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Worker democracy and the profession: Labour style

24th Sep 2018
politician businessman

The Labour Party has begun to set out firm plans to democratise the corporate world.

Currently, it is unclear quite how far this will extend with regard to the accountancy profession. At present, the talk is of companies and that would certainly include the small number of firms set up with a corporate structure but presumably also those that use service companies to pay employees ie most of the larger practices.

The present proposals will only apply to those employing at least 250 workers, although who knows whether, if the plan is successful, they could extend downwards in the not too distant future.

The bare bones are set out in an article published in City AM today.

"Under the new plans, companies with a workforce of 250 or more, regardless of whether they are public or private, would be required to reserve at least a third of positions in the boardroom for employee representatives.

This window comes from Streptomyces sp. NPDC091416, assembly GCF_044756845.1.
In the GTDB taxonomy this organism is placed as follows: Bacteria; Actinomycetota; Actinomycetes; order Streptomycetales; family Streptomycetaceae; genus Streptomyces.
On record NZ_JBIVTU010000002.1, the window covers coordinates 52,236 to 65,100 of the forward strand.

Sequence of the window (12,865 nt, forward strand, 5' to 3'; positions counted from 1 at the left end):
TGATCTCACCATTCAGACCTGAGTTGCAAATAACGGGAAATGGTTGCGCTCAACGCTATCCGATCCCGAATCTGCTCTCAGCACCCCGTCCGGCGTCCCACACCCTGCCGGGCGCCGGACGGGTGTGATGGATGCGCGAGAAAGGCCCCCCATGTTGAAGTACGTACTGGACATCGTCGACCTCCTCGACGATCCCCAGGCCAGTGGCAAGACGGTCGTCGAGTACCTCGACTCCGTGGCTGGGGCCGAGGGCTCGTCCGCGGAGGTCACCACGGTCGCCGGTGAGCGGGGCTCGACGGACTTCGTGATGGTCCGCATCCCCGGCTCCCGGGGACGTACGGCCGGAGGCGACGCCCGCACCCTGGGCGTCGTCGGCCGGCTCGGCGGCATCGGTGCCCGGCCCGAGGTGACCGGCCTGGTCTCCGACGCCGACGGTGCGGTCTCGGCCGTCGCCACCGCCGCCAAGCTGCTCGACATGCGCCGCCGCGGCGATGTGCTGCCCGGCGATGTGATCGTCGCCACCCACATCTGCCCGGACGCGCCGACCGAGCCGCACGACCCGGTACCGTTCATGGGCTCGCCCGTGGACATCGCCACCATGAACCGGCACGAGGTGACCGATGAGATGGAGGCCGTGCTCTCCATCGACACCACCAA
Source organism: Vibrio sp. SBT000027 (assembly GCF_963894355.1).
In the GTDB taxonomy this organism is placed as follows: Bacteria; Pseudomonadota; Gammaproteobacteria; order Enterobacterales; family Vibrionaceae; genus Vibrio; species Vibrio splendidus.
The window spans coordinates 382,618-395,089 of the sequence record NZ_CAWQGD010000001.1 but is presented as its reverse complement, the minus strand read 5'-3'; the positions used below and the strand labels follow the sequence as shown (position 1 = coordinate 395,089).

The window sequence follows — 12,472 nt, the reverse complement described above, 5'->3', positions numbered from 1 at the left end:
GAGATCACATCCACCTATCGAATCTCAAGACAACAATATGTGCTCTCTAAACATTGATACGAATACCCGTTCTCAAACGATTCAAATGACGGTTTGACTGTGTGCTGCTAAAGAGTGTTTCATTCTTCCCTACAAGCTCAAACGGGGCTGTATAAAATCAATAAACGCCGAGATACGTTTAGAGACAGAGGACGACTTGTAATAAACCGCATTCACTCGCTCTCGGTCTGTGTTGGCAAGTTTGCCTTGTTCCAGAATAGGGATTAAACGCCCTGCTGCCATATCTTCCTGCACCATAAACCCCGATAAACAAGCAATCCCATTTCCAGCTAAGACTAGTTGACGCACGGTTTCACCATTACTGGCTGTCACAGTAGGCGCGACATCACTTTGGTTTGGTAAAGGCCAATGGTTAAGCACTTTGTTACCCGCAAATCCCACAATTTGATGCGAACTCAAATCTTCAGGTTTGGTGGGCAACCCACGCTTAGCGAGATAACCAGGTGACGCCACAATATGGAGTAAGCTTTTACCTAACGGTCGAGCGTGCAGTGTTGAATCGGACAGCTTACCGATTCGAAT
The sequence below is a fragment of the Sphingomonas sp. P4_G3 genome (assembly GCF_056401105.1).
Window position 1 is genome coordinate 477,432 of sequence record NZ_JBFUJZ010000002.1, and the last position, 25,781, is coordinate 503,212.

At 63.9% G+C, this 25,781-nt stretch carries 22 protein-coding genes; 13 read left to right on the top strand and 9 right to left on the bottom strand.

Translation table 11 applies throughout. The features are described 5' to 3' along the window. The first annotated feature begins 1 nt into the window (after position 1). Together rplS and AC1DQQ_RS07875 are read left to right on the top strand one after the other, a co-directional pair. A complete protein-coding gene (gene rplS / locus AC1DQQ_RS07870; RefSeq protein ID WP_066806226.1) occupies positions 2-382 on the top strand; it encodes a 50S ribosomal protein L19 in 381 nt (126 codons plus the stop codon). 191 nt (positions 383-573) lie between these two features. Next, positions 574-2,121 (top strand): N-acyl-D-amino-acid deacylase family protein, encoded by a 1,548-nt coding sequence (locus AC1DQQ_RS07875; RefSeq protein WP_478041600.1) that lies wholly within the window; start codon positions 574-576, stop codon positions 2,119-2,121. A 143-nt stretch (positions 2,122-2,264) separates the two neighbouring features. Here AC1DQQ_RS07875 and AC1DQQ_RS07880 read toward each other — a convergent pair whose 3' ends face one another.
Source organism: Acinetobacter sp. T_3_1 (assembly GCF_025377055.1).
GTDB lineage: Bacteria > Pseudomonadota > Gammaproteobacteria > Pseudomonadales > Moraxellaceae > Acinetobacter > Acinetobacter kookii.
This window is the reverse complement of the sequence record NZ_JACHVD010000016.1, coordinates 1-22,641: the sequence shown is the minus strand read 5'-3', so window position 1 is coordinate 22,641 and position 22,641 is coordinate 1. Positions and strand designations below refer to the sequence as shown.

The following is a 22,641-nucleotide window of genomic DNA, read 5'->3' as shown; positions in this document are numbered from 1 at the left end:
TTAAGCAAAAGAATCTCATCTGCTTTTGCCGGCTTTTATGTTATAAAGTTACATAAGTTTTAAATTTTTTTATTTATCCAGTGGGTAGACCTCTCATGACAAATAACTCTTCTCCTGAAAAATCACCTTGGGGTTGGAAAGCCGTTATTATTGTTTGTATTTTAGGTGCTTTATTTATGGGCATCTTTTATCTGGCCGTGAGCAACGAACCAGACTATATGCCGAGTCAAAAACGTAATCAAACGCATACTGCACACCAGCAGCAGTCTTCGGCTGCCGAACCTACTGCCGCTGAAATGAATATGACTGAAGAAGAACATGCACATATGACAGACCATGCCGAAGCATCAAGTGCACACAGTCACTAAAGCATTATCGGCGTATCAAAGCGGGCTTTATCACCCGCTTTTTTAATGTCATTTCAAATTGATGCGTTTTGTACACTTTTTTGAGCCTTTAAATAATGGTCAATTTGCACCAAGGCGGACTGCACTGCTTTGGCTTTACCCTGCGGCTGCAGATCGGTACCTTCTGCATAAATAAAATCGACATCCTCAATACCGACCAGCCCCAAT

"The change would force companies to have a minimum of two employee representatives regardless of board size, and stipulate that representatives would have to be members of a trade union."

Picking off one of the minor points, it might be hard for the accountancy industry to identify a trade union that would be appropriate for those employees who are most likely to get the nod from their colleagues to become employee representatives. I'm not sure that the Institute of Chartered Accountants in England and Wales or its equivalents would be that happy about being referred to as trade unions.

Putting that aside for the moment, the implications are fascinating, particularly as these new directors would have to be "paid at a level equal to other board members". That last point alone should cause significant controversy. I'd love to sit in on a board meeting at PwC, where they discussed giving (say) a popular junior and a janitor something in the region of £1m a year.